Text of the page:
By Michael Hart
Satellite images released in early-October revealed recent construction at Ream Naval Base on Cambodia’s Gulf of Thailand coast, part of a China-backed redevelopment plan. The Asia Maritime Transparency Initiative reported that over August and September, three new buildings had been constructed, while several areas had been cleared of foliage and a road was under development. The activity comes amid concern by the United States that Chinese activity at the base, where an US-built facility was razed in 2019, could be intended to enable a future Chinese military presence.
The Cambodian authorities maintain that the construction work, involving a newly-dredged port and ship-repair facility, is part of an expansion project in Cambodia’s national interest, while insisting that the Southeast Asian nation does not intend to play host to Chinese troops. Yet whatever the truth, or the strategic implications of a potential Chinese staging post on the Gulf of Thailand, the growing disquiet in Washington over the Beijing-backed upgrade of the base reflects a realization that there is very little the United States can do to avoid yielding influence to China in Cambodia.
Naval base upgrades
The first indication of changes at Ream came in 2019, when The Wall Street Journal published an article claiming that China’s People’s Liberation Army Navy had signed a secret deal with Cambodia granting it future access to the base. Cambodia refuted the report, but in October 2020 it emerged that a building constructed by the United States at Ream—the tactical headquarters of the National Committee on Maritime Security—had been demolished, along with a maintenance facility and boat ramp. Cambodia’s Ministry of Defense later said the headquarters would be rebuilt further along the coast at Koh Preab, near the port of Sihanoukville, to make way for the expansion of the naval base.
On a visit to Phnom Penh this June, United States Deputy Secretary of State Wendy Sherman voiced “serious concerns” over China’s alleged “military presence” at Ream during a meeting with Hun Sen, Cambodia’s longtime prime minister, and sought clarification over the “demolition of two US-funded buildings at Ream without notice or explanation.” Cambodia agreed that a defense attaché from the American embassy, Colonel Marcus Ferrara, could visit the base on 11 June, but he cut the trip short having been denied full access. Afterwards, Cambodia’s defense ministry told Radio Free Asia that it had a right to protect its “military secrecy” and that the areas to be visited were agreed in advance.
Tensions between Cambodia and the United States over the base come after years of deteriorating relations, sparked by the dissolution of the opposition Cambodia National Rescue Party in 2017 after it had come close to defeating Hun Sen’s long-ruling Cambodian People’s Party in elections. Shunned by most Western states and sanctioned by the European Union amid a political crackdown which has seen hundreds of opposition activists detained, Cambodia has consciously drifted into China’s orbit.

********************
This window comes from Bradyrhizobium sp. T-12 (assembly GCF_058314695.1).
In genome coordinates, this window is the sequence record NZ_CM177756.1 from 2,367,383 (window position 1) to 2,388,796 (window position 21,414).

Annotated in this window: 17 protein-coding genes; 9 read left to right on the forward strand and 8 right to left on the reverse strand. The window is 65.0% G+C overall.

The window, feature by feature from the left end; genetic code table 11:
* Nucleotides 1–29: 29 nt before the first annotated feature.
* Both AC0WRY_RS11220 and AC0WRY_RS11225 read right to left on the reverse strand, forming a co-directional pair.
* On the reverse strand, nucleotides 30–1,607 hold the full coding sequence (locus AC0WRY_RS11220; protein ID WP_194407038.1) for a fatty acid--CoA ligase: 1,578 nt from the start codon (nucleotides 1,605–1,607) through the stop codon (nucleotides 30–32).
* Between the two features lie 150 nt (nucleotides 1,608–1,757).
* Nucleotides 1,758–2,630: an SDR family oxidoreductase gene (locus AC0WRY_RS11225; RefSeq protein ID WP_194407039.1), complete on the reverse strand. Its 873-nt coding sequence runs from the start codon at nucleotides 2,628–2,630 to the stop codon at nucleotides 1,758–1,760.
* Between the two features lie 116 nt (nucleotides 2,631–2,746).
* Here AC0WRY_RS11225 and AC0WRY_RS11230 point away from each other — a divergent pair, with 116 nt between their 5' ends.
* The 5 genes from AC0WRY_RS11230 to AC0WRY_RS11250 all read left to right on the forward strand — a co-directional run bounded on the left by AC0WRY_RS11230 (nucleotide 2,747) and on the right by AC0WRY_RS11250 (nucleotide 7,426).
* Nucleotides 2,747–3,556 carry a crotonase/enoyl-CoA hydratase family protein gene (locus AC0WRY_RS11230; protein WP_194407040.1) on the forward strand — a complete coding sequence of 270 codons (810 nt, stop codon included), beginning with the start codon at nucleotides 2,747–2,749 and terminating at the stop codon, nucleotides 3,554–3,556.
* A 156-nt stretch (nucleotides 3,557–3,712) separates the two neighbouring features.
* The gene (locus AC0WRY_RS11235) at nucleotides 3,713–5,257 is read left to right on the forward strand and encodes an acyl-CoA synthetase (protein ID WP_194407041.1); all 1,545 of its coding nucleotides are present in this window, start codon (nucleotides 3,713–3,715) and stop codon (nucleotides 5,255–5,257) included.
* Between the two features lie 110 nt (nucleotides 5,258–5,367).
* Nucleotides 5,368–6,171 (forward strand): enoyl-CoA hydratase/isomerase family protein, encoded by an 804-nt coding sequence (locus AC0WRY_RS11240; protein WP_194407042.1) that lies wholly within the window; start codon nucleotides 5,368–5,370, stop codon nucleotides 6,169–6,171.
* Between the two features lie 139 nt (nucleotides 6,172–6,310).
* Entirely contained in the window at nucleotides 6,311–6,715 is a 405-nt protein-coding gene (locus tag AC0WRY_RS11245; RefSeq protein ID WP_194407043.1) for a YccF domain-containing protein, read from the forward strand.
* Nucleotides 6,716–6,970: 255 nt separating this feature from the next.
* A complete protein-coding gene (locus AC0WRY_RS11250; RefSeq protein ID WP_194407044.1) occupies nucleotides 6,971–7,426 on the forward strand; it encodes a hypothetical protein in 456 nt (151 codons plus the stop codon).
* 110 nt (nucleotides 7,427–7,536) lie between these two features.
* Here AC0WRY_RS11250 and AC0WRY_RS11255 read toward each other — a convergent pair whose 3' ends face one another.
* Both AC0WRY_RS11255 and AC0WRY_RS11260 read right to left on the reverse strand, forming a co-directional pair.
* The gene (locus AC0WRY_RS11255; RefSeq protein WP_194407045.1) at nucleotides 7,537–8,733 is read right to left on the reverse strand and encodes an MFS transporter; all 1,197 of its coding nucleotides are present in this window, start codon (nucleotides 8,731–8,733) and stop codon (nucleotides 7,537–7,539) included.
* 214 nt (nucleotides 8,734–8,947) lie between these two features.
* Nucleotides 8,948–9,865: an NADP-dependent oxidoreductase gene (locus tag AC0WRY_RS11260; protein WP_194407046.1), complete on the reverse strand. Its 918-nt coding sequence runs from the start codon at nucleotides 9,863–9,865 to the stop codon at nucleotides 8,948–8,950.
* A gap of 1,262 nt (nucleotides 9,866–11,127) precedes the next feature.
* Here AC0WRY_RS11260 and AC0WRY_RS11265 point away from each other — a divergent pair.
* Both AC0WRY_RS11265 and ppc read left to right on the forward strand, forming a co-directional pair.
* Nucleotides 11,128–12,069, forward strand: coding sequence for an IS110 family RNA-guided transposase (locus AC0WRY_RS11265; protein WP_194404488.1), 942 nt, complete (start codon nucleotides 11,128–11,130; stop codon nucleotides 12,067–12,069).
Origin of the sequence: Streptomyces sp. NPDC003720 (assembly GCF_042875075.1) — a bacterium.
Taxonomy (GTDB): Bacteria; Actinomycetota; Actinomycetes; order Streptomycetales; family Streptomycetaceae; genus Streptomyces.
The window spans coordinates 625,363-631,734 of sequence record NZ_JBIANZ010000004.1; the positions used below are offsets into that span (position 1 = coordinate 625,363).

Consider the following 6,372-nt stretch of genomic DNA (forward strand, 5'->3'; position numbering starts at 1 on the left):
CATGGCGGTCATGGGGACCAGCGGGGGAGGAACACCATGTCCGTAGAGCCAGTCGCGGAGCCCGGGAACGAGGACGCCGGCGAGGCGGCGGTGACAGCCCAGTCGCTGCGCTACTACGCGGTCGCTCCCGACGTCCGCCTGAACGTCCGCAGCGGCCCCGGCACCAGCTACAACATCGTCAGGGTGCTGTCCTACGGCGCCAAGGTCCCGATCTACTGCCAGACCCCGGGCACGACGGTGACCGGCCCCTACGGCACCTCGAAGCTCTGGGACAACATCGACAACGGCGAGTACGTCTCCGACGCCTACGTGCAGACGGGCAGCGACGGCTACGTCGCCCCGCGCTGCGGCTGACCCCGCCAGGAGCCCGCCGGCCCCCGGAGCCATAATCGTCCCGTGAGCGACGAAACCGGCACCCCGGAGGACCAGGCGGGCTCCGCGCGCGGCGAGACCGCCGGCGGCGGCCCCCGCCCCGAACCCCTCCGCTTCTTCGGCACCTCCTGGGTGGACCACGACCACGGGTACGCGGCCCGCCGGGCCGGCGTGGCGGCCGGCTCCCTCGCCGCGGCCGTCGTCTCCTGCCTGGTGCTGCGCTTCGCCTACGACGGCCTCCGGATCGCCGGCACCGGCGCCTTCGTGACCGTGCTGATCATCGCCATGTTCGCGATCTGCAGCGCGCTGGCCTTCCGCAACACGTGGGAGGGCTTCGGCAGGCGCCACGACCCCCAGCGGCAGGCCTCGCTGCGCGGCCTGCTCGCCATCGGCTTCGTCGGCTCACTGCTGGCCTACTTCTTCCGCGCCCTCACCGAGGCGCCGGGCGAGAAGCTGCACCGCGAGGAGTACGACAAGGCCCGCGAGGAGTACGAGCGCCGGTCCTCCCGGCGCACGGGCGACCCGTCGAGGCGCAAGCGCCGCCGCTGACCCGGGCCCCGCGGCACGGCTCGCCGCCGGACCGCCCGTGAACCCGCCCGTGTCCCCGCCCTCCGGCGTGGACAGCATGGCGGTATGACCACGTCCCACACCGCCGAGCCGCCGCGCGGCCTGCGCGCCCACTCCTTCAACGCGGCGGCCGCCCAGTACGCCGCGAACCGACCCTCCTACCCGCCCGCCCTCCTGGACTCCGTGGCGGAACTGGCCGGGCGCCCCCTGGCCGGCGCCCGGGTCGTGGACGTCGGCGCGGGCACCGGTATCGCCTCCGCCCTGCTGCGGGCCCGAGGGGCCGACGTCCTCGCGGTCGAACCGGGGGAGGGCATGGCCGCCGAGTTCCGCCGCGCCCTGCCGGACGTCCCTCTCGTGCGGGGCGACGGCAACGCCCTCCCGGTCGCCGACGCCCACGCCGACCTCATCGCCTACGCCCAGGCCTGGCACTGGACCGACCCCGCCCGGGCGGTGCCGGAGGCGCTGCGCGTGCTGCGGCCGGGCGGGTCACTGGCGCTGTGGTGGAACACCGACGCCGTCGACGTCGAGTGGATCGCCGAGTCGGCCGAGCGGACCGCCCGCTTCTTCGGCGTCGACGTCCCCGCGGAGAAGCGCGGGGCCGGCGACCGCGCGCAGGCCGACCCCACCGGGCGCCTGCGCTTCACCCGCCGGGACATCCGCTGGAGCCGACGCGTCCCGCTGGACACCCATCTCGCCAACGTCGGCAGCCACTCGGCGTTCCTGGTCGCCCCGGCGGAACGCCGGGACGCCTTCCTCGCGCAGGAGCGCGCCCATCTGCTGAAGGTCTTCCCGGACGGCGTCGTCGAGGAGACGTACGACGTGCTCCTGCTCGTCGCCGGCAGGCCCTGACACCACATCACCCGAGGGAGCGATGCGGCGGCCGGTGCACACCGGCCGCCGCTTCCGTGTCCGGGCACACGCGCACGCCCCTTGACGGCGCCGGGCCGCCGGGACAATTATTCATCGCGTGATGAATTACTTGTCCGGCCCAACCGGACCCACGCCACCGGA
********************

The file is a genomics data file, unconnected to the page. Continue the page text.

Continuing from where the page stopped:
The United States has expressed concern over the consequences. In a March 2021 Senate hearing, chief of the military’s Indo-Pacific Command, Admiral Philip Davidson, told lawmakers that “the US and other countries in the region are concerned about the expansion of PRC influence in Cambodia and its implication for regional security.” Sherman warned in June that a future Chinese military base in Cambodia would “undermine its sovereignty… and negatively impact US-Cambodia relations,” and urged its leadership to “maintain an independent and balanced foreign policy.” A spokesperson from the US embassy in Phnom Penh last month called for Cambodia to be transparent about the “intent, nature and scope” of redevelopment work at Ream, particularly over “the role of the PRC military.”
While Cambodian officials have acknowledged Chinese financing of the project, the exact funding arrangements and timescale for construction are unclear. Minister of Defense, Tea Banh, classified the funding as development assistance in comments to the Phnom Penh Post in June, and repeated that “this help comes without strings attached.” Prime Minister Hun Sen has previously stated that hosting foreign forces is unconstitutional but that the base will “welcome ships from any country.”
Under Hun Sen’s leadership, however, Cambodia has in recent years drifted away from the United States and allied closely with China. In 2017, it suspended joint military drills with American troops. Cambodia has held several annual “Golden Dragon” joint exercises with China, yet stationing naval assets at Ream would only bring relatively small strategic benefits to China, as Chen Heang recently argued in The Diplomat. Waters off the coast are too shallow for submarine access, while a Chinese presence there would not allow it to circumnavigate the shipping chokepoint of the Malacca Strait.
However, even without a permanent force, regular use of Ream by Chinese vessels would signal a win for Beijing in its tug-of-war with the United States over the region, particularly in the contested maritime space. Along China’s southern frontier, smaller states are ditching Western aid for Chinese finance for infrastructure, and some—like Cambodia—may grant China preferential access in return. The United States should not be all that surprised. After all, due to its own power, it has maintained bases in the past and still benefits from access rights regionwide—most notably in Thailand and the Philippines. Now China is seeking the same advantages, leaving the US with company in Asia’s seas.
This article was published by Geopolitical Monitor.com
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